Daiwa Bank and Sanwa Bank, two of the nation’s city banks, will ask for 300 billion yen and 600 billion yen each in public funds under the provisions of the newly adopted bank recapitalization law, officials of the two banks said Thursday as they released their midterm earnings reports.
Most of Japan’s 18 major banks plan to specify the amount of public funds they will request under the new law during news conferences they began to call Thursday for releasing their midterm financial results.
The two banks said they expect to go into the red when they close their books for the current fiscal year in March. The banks attributed the projections to active efforts to write off problem loans from their books and get ready for capital injections.
According to the results, Daiwa Bank registered on an unconsolidated basis 7.1 billion yen in pretax profits for the April-September period, down 6 percent from the same period last year, and 10.6 billion yen in net profits, up 59.1 percent.
As to operational profits, Daiwa posted 277.3 billion yen for the latest midterm, up 26.2 percent from the previous one, Daiwa officials said.
Meanwhile, Sanwa Bank logged 13.2 billion yen in pretax profits for the same period, down 31.4 percent from the last midterm, and 292.2 billion yen in net profits, up 91.1 percent, the results indicate.
The bank reported over 1.1 trillion yen in operational profits for the current midterm. The figure is a 7.9 percent increase from midterm 1997, Sanwa officials said.
In terms of pretax earnings, however, Sanwa Bank fell into the red for two consecutive midterms. Sanwa officials explained that their efforts to write off nonperforming loans from their balance sheet resulted in the showing.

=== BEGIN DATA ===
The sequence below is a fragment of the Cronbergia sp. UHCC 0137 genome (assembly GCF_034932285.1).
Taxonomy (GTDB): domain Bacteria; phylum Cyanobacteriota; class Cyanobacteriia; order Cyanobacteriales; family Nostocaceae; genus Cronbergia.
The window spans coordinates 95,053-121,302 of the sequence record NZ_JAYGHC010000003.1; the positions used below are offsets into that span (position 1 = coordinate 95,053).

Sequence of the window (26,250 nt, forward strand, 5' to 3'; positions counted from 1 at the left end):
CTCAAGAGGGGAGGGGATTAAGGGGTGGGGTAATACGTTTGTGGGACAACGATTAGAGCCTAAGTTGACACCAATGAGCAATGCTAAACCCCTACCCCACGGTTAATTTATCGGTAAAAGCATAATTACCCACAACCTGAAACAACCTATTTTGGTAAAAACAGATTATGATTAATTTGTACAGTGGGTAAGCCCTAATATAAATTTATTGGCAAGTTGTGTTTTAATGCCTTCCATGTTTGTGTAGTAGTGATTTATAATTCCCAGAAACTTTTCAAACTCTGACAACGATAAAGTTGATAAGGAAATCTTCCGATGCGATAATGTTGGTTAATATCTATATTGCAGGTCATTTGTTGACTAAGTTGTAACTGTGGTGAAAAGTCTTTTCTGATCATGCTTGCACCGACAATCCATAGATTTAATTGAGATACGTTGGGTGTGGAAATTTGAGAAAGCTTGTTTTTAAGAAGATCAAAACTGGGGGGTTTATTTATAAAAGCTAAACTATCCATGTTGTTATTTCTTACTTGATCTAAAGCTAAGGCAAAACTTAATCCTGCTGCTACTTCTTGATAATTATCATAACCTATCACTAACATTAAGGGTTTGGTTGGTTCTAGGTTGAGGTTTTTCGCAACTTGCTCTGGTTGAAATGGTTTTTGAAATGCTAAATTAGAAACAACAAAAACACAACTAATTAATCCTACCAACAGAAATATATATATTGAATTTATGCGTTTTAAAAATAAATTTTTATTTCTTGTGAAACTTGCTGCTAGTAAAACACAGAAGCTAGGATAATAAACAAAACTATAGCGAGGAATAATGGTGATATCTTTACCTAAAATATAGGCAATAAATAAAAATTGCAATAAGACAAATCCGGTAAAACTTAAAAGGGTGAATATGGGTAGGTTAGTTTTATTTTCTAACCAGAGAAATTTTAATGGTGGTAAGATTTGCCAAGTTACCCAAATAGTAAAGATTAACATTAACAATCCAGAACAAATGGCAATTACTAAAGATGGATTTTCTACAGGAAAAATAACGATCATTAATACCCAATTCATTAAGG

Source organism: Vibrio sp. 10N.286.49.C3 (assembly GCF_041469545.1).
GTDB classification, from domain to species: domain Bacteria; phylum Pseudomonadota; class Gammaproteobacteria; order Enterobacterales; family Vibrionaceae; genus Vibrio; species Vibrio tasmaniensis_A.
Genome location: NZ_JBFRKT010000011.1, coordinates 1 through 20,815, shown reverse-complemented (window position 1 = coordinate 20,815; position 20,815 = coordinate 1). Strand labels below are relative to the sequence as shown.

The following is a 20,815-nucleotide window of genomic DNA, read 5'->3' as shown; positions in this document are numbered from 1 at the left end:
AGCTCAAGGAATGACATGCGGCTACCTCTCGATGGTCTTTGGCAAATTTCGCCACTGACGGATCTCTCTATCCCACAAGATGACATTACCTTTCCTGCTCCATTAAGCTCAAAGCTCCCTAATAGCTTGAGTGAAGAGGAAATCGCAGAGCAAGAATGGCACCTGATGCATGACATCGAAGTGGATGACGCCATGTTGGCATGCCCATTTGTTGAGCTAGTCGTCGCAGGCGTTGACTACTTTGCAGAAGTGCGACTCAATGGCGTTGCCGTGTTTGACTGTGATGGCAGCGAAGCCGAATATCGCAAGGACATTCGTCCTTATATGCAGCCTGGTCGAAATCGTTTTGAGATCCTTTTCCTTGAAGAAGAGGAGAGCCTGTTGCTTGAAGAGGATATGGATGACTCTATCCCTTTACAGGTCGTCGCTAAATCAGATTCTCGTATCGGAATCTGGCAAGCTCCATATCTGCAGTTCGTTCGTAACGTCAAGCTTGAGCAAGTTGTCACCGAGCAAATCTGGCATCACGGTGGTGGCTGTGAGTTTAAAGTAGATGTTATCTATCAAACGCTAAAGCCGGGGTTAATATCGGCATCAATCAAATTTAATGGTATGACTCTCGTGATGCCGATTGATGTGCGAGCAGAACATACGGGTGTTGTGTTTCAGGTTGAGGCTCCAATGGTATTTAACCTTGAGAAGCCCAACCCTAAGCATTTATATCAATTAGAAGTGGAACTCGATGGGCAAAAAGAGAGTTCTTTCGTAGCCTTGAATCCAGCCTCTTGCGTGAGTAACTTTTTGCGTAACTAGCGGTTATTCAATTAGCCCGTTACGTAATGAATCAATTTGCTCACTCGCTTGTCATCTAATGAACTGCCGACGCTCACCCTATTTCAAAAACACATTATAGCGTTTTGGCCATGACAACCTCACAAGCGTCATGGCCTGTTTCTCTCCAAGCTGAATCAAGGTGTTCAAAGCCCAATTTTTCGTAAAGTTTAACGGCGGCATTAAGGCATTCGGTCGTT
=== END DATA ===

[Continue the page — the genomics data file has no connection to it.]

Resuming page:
Also in combating bad loans, Daiwa Bank spent 53.6 billion yen during the last six months, up 47.2 percent from the previous midterm, while it took Sanwa Bank about 215.8 billion yen, up 79.5 percent, in the same period, the results show.
In their earnings reports, the two banks also specified their corporate restructuring plans to slash operational costs and increase internal reserves.
Daiwa Bank announced in its midterm report it will retreat from overseas operations by March 2000 and scale down its domestic branch offices from the current 181 to 170 by next March. Daiwa will focus on retail banking centered in the Kansai region, the bank said.
Meanwhile, Sanwa Bank said it will reduce the number of its U.S. and European branches and the number of its branch offices from 391 to 373 in next March.
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